Govt considers amnesty request from Papuan separatists
The Jakarta Post
The Jakarta Post
The government will consider a request for an amnesty and living assistance from 10 former members of a Papuan separatist group known as the Free Papua Movement (OPM).
If granting amnesty was deemed a peaceful resolution and persuasive of separatist groups to allow a ceasefire, then the government may fulfil the request, said Coordinating Political, Legal and Security Affairs Minister Luhut Panjaitan in Jakarta on Friday.
"We will see. If the request is a solution, the President himself will grant it," Luhut said as quoted by tribunnews.com.
President Joko "Jokowi" Widodo gave an instruction in January to prioritize a soft approach in addressing separatism, instead of a hard approach involving force and firearms.
In an attempt to create peace in regions of conflict, Luhut said, the government would begin to adopt a more holistic approach that involved various measures, such as engaging in negotiation and dialogue, in order to realize a lasting peace.
"Peace is holistic; it can't stand alone. Until now [efforts] have been partial, but now we want to be holistic,' Luhut said, adding that any solution for former separatists who had surrendered would be made in accordance with the law and its limitations.
Luhut, however, said that he was aware of rebel groups that would end their fighting to obtain amnesty.
Last week, 10 former members of the OPM met with National Intelligence Agency (BIN) chief Sutiyoso in Jakarta to ask for an amnesty and living assistance such as public housing from the government. Sutiyoso said the local administration of Papua itself had already made plans regarding their requests.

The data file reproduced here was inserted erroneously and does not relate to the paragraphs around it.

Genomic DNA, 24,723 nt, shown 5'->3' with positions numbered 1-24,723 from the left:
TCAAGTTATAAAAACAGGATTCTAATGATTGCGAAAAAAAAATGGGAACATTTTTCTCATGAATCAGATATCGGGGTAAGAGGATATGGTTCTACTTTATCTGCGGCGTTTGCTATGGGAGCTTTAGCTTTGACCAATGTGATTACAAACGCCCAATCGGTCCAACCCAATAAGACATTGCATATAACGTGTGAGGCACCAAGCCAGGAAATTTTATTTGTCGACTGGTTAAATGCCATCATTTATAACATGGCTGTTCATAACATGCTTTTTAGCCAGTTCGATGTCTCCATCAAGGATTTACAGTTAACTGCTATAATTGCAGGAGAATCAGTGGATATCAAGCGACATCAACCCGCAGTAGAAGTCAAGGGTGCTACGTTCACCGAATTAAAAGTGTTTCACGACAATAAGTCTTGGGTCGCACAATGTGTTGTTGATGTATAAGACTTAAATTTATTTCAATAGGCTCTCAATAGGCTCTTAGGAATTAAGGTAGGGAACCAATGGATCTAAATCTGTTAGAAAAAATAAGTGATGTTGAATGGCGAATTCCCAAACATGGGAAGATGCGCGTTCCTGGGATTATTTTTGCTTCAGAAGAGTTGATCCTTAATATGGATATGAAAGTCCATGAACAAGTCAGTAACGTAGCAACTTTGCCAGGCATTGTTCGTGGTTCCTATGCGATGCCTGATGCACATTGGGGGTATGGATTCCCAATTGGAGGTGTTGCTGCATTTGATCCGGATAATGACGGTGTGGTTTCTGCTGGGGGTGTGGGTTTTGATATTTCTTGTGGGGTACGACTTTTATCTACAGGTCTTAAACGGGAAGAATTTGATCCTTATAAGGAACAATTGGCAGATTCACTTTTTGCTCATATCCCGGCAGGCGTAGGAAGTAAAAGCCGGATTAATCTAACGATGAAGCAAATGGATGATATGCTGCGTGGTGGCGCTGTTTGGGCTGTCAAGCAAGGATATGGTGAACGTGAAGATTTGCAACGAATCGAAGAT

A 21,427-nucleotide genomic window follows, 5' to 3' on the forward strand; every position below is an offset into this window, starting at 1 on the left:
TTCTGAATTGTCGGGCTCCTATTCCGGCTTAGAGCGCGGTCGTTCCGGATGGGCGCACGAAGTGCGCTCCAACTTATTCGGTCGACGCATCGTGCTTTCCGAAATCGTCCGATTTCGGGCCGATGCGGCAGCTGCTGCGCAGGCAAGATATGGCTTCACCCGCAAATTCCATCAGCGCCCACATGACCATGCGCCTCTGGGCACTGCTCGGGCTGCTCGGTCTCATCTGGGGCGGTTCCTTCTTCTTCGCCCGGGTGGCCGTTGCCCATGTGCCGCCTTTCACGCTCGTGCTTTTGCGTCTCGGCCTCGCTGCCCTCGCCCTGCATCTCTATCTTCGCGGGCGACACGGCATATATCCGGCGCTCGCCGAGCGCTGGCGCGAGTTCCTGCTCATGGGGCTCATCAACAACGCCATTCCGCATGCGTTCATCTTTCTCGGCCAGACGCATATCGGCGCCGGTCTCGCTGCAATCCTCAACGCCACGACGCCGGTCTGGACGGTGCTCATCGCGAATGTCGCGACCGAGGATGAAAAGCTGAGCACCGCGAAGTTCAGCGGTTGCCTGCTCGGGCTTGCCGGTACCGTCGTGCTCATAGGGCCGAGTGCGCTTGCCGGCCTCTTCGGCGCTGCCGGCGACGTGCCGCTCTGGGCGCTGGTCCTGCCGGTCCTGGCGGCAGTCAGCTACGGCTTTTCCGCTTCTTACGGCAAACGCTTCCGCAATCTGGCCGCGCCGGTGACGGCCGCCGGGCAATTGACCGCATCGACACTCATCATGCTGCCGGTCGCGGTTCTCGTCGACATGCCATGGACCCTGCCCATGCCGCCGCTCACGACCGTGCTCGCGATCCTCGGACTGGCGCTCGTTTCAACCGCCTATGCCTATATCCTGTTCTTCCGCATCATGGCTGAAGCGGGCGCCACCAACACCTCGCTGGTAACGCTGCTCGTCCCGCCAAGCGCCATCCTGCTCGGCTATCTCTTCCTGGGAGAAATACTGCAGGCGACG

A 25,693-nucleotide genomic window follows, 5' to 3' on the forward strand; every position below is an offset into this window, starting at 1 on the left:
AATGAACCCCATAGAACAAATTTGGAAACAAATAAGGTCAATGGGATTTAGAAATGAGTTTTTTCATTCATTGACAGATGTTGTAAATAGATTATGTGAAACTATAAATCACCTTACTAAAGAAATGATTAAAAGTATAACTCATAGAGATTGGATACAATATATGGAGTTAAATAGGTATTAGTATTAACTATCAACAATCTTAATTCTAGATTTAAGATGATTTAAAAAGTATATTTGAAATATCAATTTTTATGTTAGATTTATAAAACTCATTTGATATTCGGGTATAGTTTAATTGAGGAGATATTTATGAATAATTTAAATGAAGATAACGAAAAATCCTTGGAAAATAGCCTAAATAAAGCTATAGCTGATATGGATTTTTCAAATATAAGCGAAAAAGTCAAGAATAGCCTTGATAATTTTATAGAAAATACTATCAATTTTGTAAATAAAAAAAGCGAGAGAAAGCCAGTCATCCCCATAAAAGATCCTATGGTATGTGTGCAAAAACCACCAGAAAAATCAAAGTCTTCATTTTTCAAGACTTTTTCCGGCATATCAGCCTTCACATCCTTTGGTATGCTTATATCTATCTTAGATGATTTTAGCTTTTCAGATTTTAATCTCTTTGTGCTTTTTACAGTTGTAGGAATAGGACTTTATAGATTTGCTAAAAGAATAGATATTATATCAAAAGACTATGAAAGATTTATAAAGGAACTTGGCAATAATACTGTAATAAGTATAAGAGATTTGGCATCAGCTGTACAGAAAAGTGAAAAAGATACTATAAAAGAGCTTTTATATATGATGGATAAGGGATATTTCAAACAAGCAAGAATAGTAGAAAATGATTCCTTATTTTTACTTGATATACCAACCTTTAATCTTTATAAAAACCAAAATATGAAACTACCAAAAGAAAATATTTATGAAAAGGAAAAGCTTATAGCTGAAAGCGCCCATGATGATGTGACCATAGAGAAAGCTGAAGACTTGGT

In May 2015, during Jokowi's second visit to Papua, the President granted clemency to five prisoners as part of efforts to foster peace in the province.
At the time, Jokowi called on security personnel to promote dialogue with Papuan people to build mutual trust, in order to change the repressive security approach to a development and welfare approach.
The government said it was also preparing an amnesty requested by former Free Aceh Movement (GAM) combatant Nurdin bin Ismail, popularly known as Din Minimi, and his group members, following their surrender in late December, 2015. (afr/bbn)(+)
You might also like :
- Why foreigners play American superheroes and that's (mostly) fine
- Wreaths for Ahok reach thousand
- 7-Eleven sold as business declines
- Indonesian militants can ‘easily’ enter Philippines
- Anies' victory raises Muslim dignity in politics: PKS
- As KPK delves into BLBI, Jokowi says it was not Megawati's fault
- Nicki Minaj features Indonesian designer’s work in latest music video
- Sandiaga to provide entrepreneurship program for thugs
- Role of women seen as vital to resisting Islamic extremism
- 6 more orangutans released into Kehje Sewen forests